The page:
I look forward to Advent out of sheer desperation each and every year.
Between the weariness of the fall schedule’s hustle and the onset of darker, colder days, my overwhelmed mind and heart teeter on the edge of instability and despair. Two of our kids have birthdays in November and we never seem to get it quite right. And so December rolls around and we are typically overspent, overtired, and overrun.
But this year is all of that and then some. I started a tiny business to help meet our family’s needs and expand the blog just a bit. Our house is on the market. I’m sharing at an event this week and as soon as I said yes to that, life began unraveling in the places that are most bedrock and also most vulnerable. Heaviest of all, I lost a dear friend three weeks ago.
My Advent books are tucked away in the recesses of our garage. I packed up nearly all of the books in August, fully anticipating that our house might be sold by now. It’s December and we’re still here, minus the books. And that’s okay, truly it is. I’m simply missing the books I’d looked forward to this December, readings that ready my heart and my family’s hearts for a season that’s about receiving the Christ.
Nothing feels ready.
As I scrawl out this post, my hands are shaky and tears float just beneath the surface. The laundry mocks me in all of its unwashed glory and the bills stare back at me from the stack. The kitchen is proof of a family well-fed this week and also of a mom too tired to tackle the clean-up. The children are extra entitled and the husband and I cling to one another and our fragile union with the hope that only Jesus can offer.
And so yesterday I sat in church, grateful for the deep means of grace and nourishment that the Lord’s Days provides, and acutely aware that this is really the best place to be in the first week of Advent — needy, desperate, wholly unable to be my own savior or anyone else’s. And surrounded by others who know they are needy and desperate too.
How else can we receive the Christ?
Lofty Kings either ignored him or wanted to have him killed, lest his glory threaten their own.
The puffed-up religious crowd — blinded by their own expectation — overlooked a Baby King.
But the lowly shepherds, the pregnant girl, the weary travelers — the needy of his day — they came and bowed and believed.
If your life feels less than prepared, less than together, less than picture-perfect, consider it a gift as you enter the Advent season with your baggage and your burned-out state.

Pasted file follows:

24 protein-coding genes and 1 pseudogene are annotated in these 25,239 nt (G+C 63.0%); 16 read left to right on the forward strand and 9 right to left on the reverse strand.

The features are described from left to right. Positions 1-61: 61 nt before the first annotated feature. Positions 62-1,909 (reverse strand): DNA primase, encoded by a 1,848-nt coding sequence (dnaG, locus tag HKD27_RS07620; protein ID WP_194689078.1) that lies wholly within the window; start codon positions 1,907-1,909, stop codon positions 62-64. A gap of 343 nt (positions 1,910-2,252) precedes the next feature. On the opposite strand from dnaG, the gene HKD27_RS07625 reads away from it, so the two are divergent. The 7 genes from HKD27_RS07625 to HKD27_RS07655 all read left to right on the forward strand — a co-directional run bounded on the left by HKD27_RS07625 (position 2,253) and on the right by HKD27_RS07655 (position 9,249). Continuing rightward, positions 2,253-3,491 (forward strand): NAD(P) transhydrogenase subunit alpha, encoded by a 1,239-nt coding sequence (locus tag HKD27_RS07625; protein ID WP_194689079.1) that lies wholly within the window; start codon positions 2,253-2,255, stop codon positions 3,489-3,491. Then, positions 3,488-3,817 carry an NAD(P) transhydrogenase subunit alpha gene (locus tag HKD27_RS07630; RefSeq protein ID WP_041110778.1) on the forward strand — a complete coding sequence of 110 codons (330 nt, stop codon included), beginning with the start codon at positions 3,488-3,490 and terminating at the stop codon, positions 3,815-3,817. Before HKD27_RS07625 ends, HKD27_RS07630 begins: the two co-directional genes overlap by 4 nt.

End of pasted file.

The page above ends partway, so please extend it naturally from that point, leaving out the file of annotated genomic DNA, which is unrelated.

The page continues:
Jesus didn’t come for the righteous or the proud or the self-sufficient. He came for the ones who needing Rescuing with a capital R. He came for the weary. He came for sinners. He came for the obnoxiously needy. He came for the ones who are mired in shame and regret.
He came as a helpless baby, the most humble state imaginable, so that He might identify with us — helpless mankind. And just as He came to us in quiet, obscure humility, He invites us to come to him in the same way.
It is our desperation for Him that readies our hearts to receive Him.
Today, on this first Monday of Advent, might we bow together in our neediness?
Jesus, forgive us for our preoccupation with self. Forgive us for obsessing about our togetherness or lack thereof. Forgive us for focusing first and foremost on the sins and shortcomings of others instead of the pitiful state of our hearts.
Show us when we lose our way and remind us that you are the only true way.
Thank you that you came to us in the opposite way that God “should” arrive on the scene. Thank you that you came without riches and a resumé, though you had both at your disposal. Thank you that you first welcomed the unlikeliest of worshippers instead of the VIPs.
Remind us that you are no stranger to mess, that you were born to a teenage girl and placed in a manger, a bed not gilded with gold and gemstones but lined with hay and the stench of refuse. You left the glory of your true home to make your home among us, a messy and terribly needy people. And because of your life, death, and resurrection, you now make your home in us.
This truth seems to good to be true! Help us to believe anyway. And in our refreshed belief, may we come to you again and again throughout this Advent season. Keep us bowed low. Keep us in wonder. Keep us always in worship.
No matter our mess, our grief, or our lack, may we fall down in overflowing gratitude because you, the Savior of the world, came to dwell in us. May we know your presence and your love and may it be so very real. Amen.
And if you’re wondering what books are packed away in the boxes?
Jotham’s Journey: A Storybook for Advent by Arnold Ytreeide
And though not technically an Advent book, The Best Christmas Pageant Ever is a favorite around here every year. It’s such a hilarious and real picture of the Gospel, an “allcomers” message like no other.
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